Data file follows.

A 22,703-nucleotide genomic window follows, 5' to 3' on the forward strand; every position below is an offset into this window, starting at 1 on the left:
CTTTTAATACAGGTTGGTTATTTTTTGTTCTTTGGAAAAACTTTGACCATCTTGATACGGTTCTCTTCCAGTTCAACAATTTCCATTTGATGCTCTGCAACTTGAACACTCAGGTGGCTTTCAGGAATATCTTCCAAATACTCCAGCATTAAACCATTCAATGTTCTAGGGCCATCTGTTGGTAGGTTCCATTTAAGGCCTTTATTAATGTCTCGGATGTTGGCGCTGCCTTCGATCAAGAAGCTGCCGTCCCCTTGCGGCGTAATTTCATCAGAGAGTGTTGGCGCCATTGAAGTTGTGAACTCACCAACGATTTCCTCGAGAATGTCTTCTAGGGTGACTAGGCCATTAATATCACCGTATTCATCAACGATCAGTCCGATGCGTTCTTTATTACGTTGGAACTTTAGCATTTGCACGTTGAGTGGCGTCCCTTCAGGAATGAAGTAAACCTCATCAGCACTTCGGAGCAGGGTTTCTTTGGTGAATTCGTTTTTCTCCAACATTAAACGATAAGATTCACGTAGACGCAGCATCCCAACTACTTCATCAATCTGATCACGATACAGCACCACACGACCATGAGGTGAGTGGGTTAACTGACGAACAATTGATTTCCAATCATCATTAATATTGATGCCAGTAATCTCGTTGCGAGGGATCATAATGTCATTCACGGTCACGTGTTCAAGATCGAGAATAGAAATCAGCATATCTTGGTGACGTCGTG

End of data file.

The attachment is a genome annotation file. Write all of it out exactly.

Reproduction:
A 22,703-nucleotide genomic window follows, 5' to 3' on the forward strand; every position below is an offset into this window, starting at 1 on the left:
CTTTTAATACAGGTTGGTTATTTTTTGTTCTTTGGAAAAACTTTGACCATCTTGATACGGTTCTCTTCCAGTTCAACAATTTCCATTTGATGCTCTGCAACTTGAACACTCAGGTGGCTTTCAGGAATATCTTCCAAATACTCCAGCATTAAACCATTCAATGTTCTAGGGCCATCTGTTGGTAGGTTCCATTTAAGGCCTTTATTAATGTCTCGGATGTTGGCGCTGCCTTCGATCAAGAAGCTGCCGTCCCCTTGCGGCGTAATTTCATCAGAGAGTGTTGGCGCCATTGAAGTTGTGAACTCACCAACGATTTCCTCGAGAATGTCTTCTAGGGTGACTAGGCCATTAATATCACCGTATTCATCAACGATCAGTCCGATGCGTTCTTTATTACGTTGGAACTTTAGCATTTGCACGTTGAGTGGCGTCCCTTCAGGAATGAAGTAAACCTCATCAGCACTTCGGAGCAGGGTTTCTTTGGTGAATTCGTTTTTCTCCAACATTAAACGATAAGATTCACGTAGACGCAGCATCCCAACTACTTCATCAATCTGATCACGATACAGCACCACACGACCATGAGGTGAGTGGGTTAACTGACGAACAATTGATTTCCAATCATCATTAATATTGATGCCAGTAATCTCGTTGCGAGGGATCATAATGTCATTCACGGTCACGTGTTCAAGATCGAGAATAGAAATCAGCATATCTTGGTGACGTCGTG